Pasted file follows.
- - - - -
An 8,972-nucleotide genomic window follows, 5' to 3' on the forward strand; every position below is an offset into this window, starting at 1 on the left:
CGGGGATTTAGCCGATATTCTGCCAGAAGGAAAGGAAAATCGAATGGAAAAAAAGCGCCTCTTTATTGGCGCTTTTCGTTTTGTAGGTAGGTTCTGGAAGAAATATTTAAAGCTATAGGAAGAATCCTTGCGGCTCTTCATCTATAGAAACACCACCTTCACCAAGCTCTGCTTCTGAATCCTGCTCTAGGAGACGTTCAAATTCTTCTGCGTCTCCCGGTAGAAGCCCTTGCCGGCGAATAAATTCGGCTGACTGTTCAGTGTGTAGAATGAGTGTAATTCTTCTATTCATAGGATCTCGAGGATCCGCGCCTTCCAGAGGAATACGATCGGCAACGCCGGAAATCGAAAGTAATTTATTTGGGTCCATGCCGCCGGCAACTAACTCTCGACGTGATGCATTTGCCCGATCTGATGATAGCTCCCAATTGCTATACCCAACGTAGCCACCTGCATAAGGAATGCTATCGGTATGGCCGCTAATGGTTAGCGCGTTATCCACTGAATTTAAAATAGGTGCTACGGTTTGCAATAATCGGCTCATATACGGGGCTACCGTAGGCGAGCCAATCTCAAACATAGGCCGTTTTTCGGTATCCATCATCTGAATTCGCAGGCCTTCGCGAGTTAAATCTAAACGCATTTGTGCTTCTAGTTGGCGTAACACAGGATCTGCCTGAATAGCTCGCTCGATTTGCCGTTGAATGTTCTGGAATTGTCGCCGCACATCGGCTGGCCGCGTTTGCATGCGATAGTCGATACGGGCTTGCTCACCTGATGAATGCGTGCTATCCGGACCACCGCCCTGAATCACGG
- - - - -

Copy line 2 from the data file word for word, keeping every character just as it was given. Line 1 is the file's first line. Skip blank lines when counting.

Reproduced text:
CGGGGATTTAGCCGATATTCTGCCAGAAGGAAAGGAAAATCGAATGGAAAAAAAGCGCCTCTTTATTGGCGCTTTTCGTTTTGTAGGTAGGTTCTGGAAGAAATATTTAAAGCTATAGGAAGAATCCTTGCGGCTCTTCATCTATAGAAACACCACCTTCACCAAGCTCTGCTTCTGAATCCTGCTCTAGGAGACGTTCAAATTCTTCTGCGTCTCCCGGTAGAAGCCCTTGCCGGCGAATAAATTCGGCTGACTGTTCAGTGTGTAGAATGAGTGTAATTCTTCTATTCATAGGATCTCGAGGATCCGCGCCTTCCAGAGGAATACGATCGGCAACGCCGGAAATCGAAAGTAATTTATTTGGGTCCATGCCGCCGGCAACTAACTCTCGACGTGATGCATTTGCCCGATCTGATGATAGCTCCCAATTGCTATACCCAACGTAGCCACCTGCATAAGGAATGCTATCGGTATGGCCGCTAATGGTTAGCGCGTTATCCACTGAATTTAAAATAGGTGCTACGGTTTGCAATAATCGGCTCATATACGGGGCTACCGTAGGCGAGCCAATCTCAAACATAGGCCGTTTTTCGGTATCCATCATCTGAATTCGCAGGCCTTCGCGAGTTAAATCTAAACGCATTTGTGCTTCTAGTTGGCGTAACACAGGATCTGCCTGAATAGCTCGCTCGATTTGCCGTTGAATGTTCTGGAATTGTCGCCGCACATCGGCTGGCCGCGTTTGCATGCGATAGTCGATACGGGCTTGCTCACCTGATGAATGCGTGCTATCCGGACCACCGCCCTGAATCACGG